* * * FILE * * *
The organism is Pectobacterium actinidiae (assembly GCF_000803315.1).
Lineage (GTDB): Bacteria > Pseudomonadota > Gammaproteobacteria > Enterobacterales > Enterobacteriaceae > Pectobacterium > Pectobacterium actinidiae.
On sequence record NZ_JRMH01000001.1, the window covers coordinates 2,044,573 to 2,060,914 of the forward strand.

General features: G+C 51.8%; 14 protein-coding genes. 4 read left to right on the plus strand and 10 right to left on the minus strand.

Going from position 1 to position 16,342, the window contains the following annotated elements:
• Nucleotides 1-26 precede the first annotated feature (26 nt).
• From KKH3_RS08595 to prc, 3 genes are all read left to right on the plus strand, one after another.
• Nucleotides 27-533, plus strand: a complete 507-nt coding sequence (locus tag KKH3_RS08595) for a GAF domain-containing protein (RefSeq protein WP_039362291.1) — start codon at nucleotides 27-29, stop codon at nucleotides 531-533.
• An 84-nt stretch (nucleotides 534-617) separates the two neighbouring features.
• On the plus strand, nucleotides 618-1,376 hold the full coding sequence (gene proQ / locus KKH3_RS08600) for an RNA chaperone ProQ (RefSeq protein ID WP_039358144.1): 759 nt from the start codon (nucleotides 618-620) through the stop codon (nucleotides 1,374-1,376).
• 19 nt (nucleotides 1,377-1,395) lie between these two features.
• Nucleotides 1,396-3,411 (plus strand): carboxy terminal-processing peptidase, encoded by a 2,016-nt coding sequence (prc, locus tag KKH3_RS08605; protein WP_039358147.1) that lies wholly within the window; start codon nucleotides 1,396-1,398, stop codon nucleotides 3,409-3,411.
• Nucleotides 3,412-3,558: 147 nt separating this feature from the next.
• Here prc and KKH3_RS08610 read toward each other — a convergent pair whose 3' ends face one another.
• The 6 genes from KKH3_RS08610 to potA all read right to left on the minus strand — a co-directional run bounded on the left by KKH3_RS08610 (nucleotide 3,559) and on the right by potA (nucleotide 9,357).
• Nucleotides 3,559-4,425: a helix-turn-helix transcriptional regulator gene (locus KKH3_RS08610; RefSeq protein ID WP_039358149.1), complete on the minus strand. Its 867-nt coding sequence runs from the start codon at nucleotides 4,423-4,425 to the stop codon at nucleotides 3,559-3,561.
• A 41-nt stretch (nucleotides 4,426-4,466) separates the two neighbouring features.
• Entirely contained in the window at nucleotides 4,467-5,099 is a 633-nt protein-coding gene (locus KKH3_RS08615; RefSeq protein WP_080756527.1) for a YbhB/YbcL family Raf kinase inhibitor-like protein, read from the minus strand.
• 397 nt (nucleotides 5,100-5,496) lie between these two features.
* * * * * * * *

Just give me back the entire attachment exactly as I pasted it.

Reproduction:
The organism is Pectobacterium actinidiae (assembly GCF_000803315.1).
Lineage (GTDB): Bacteria > Pseudomonadota > Gammaproteobacteria > Enterobacterales > Enterobacteriaceae > Pectobacterium > Pectobacterium actinidiae.
On sequence record NZ_JRMH01000001.1, the window covers coordinates 2,044,573 to 2,060,914 of the forward strand.

General features: G+C 51.8%; 14 protein-coding genes. 4 read left to right on the plus strand and 10 right to left on the minus strand.

Going from position 1 to position 16,342, the window contains the following annotated elements:
• Nucleotides 1-26 precede the first annotated feature (26 nt).
• From KKH3_RS08595 to prc, 3 genes are all read left to right on the plus strand, one after another.
• Nucleotides 27-533, plus strand: a complete 507-nt coding sequence (locus tag KKH3_RS08595) for a GAF domain-containing protein (RefSeq protein WP_039362291.1) — start codon at nucleotides 27-29, stop codon at nucleotides 531-533.
• An 84-nt stretch (nucleotides 534-617) separates the two neighbouring features.
• On the plus strand, nucleotides 618-1,376 hold the full coding sequence (gene proQ / locus KKH3_RS08600) for an RNA chaperone ProQ (RefSeq protein ID WP_039358144.1): 759 nt from the start codon (nucleotides 618-620) through the stop codon (nucleotides 1,374-1,376).
• 19 nt (nucleotides 1,377-1,395) lie between these two features.
• Nucleotides 1,396-3,411 (plus strand): carboxy terminal-processing peptidase, encoded by a 2,016-nt coding sequence (prc, locus tag KKH3_RS08605; protein WP_039358147.1) that lies wholly within the window; start codon nucleotides 1,396-1,398, stop codon nucleotides 3,409-3,411.
• Nucleotides 3,412-3,558: 147 nt separating this feature from the next.
• Here prc and KKH3_RS08610 read toward each other — a convergent pair whose 3' ends face one another.
• The 6 genes from KKH3_RS08610 to potA all read right to left on the minus strand — a co-directional run bounded on the left by KKH3_RS08610 (nucleotide 3,559) and on the right by potA (nucleotide 9,357).
• Nucleotides 3,559-4,425: a helix-turn-helix transcriptional regulator gene (locus KKH3_RS08610; RefSeq protein ID WP_039358149.1), complete on the minus strand. Its 867-nt coding sequence runs from the start codon at nucleotides 4,423-4,425 to the stop codon at nucleotides 3,559-3,561.
• A 41-nt stretch (nucleotides 4,426-4,466) separates the two neighbouring features.
• Entirely contained in the window at nucleotides 4,467-5,099 is a 633-nt protein-coding gene (locus KKH3_RS08615; RefSeq protein WP_080756527.1) for a YbhB/YbcL family Raf kinase inhibitor-like protein, read from the minus strand.
• 397 nt (nucleotides 5,100-5,496) lie between these two features.